A balanced approach involves not just thinking (mainly on the part of the adult!)  Were is the child’s consciousness in this situation?  That is for you, the thinking adult, to realize, and to bring your patience and persistence to this), feeling (are you feeling compassionate and loving toward your child?  But loving does not mean the child has to be responded to right away or that the child gets what they want!  Wants and needs are two different things in children above the age of 2!) but also involves willing.  What can the child DO in action, to help the situation.

How are you moving, in movement, in your body, to help the child?

 

Give your children phrases to use that they can imitate, short phrases that involve not so much thinking but willing – what can they do?  What are your words helping them to do , how are your words entering into the child and helping them create their own will? 

 

Other things that help a balanced approach to discipline include boundaries, the word no, positive words to imitate, real work, and a strong rhythm.

 

Firm boundaries are important, and especially so for small children who live in their bodies. Hitting, spitting, kicking, throwing are all common behaviors of the small child.  The word no is an important word.  Not everything can be phrased completely positively, especially when it comes to the safety of the child or other children.    We can give a child a positive or accepted action, but sometimes it is really important for the child to hear no and live with that boundary before even hearing the positive thing they can do. 

 

Some Waldorf kindergarten teachers use the phrase, “You may…”  Some teachers do not like this approach, and for situations where there really is no choice will use the phrase, “You will.” 

 

Real work is something that turns difficult situations about.  In the home environment, going back to the basics of food, and sleep are also important.  Sometimes as children become tired they get more and more wound-up, and throw and hit and kick and spit more.  Keeping a solid rhythm of warming foods and sleep and rest is a vital component of discipline.    With small children you must plan ahead and keep things on track.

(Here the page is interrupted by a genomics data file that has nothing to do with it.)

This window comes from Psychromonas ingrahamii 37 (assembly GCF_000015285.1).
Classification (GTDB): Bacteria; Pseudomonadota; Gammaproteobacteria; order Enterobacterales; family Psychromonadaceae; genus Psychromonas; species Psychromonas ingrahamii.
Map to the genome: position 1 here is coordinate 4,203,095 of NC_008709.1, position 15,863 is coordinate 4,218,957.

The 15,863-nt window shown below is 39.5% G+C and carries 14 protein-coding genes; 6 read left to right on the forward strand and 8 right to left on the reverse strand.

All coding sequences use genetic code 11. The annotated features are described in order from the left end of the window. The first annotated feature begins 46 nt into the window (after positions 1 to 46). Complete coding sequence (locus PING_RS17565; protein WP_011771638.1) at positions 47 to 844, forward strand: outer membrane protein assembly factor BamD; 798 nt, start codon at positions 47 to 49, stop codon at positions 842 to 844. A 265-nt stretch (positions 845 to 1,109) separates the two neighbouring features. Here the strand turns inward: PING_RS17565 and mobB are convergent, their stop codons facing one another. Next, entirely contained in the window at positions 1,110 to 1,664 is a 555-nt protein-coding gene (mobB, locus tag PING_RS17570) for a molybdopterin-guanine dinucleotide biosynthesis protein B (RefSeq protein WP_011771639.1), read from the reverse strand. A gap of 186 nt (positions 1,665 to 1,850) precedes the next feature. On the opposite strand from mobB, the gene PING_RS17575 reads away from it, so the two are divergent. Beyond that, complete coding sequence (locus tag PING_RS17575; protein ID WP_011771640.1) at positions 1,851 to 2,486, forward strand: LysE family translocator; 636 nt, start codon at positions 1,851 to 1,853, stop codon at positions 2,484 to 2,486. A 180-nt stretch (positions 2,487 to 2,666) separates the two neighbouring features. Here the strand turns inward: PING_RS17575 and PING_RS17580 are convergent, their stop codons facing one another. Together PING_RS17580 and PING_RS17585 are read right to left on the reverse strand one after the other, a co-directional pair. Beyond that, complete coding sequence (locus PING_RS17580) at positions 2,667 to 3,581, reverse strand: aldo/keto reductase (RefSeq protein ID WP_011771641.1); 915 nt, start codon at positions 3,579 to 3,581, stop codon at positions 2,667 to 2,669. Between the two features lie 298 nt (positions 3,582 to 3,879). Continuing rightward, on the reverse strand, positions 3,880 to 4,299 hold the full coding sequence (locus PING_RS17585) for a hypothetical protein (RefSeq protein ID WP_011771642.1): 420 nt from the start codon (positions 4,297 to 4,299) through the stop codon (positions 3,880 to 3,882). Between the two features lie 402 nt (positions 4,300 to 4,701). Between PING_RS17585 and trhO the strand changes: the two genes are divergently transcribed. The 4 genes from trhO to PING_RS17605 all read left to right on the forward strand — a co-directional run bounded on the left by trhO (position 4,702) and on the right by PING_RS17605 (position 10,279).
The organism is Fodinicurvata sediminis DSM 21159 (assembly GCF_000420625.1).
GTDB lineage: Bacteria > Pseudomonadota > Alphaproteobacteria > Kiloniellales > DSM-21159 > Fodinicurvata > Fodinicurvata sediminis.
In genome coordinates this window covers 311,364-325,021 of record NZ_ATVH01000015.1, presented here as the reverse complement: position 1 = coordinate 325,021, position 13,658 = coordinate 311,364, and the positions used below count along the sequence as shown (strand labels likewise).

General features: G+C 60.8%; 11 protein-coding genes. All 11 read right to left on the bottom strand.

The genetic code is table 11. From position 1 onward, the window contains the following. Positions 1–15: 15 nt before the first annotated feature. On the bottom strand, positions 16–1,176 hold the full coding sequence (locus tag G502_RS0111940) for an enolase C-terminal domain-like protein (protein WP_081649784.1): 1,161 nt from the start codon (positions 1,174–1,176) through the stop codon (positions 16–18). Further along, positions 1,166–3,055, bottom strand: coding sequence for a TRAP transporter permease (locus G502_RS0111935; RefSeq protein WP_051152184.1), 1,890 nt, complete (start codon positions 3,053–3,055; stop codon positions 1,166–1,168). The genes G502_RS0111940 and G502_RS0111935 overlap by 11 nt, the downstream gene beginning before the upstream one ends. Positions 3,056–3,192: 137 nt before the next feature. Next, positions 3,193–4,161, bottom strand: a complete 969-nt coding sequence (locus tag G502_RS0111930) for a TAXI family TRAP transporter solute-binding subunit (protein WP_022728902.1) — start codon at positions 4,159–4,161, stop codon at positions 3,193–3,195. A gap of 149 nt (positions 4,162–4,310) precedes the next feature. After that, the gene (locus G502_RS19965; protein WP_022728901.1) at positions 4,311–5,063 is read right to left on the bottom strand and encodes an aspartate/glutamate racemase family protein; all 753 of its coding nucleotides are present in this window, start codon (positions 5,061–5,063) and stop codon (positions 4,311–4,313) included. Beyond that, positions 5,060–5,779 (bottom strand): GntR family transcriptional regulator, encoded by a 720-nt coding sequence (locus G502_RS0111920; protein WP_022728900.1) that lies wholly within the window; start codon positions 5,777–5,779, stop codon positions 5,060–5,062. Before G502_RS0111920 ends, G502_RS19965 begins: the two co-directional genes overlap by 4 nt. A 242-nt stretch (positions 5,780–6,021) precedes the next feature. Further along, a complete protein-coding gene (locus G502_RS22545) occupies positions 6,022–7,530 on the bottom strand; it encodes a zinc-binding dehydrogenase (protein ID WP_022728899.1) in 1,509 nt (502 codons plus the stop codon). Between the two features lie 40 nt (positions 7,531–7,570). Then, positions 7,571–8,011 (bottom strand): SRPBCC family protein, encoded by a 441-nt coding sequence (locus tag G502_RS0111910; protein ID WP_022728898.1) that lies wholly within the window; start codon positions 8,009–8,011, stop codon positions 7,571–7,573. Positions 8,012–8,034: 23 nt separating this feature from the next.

You can do this!  Envision how you want your family to be, and use your patience and persistence to make it happen! 

 

Many blessings,

Carrie

The Second Of The Twelve Days of Christmas

 

Merry Christmastide to you all!  The Twelve Holy Nights of Christmas is a special time throughout the  world for many people, and also holds a special place in the hearts of those involved in Waldorf Education.

 

Today is the Feast of Saint Stephen, the first Christian martyr, and also a day alms boxes for the poor were distributed.  In England, this day is known as Boxing Day and is an official holiday!

 

I invite you during these twelve holy and blessed days and nights to take the time to unplug, to spend time with family, to dream and to imagine the year of wonder that lies ahead.

 

Your Inner Work For Yesterday and Today:

December 25th: Think about your own birth: the circumstances, your family, your own physical body as an infant and as a child. Write down your impressions. Pick three words that describe your physical body as an infant and child. Were you frequently sick or robust? Did you have any physical challenges?

December 26th: Think about the Early Years, ages 0-7. Did you feel loved and accepted and as if you belonged? When you think back, what were you like then? What composed your whole world? Do you have an early impressions of nature and how that affected you?

 

Ordering Your Outer World For Peace:

Schedule your screen time.  Many of my readers don’t watch TV, but many do spend copious hours on the Internet – facebook, reading blogs, blogging themselves, email, etc.  The computer can be one very big time suck.  Schedule your time, and most of all, plan breaks this holiday season to unplug completely.  Make a schedule for your own screen time; this in and of itself will free up time to help to nurture yourself, organize your home and plan for homeschooling.

 

Nurturing Yourself: The Art of Mama Care

Today is a great day to make doctor’s and dentist’s appointments, or any other appointment for your health.  I talk to mothers all the time who have not had any sort of preventative medical or dental care in years.  Please don’t let this be you!  If you use alternative health care, now is also a great time to schedule those appointments.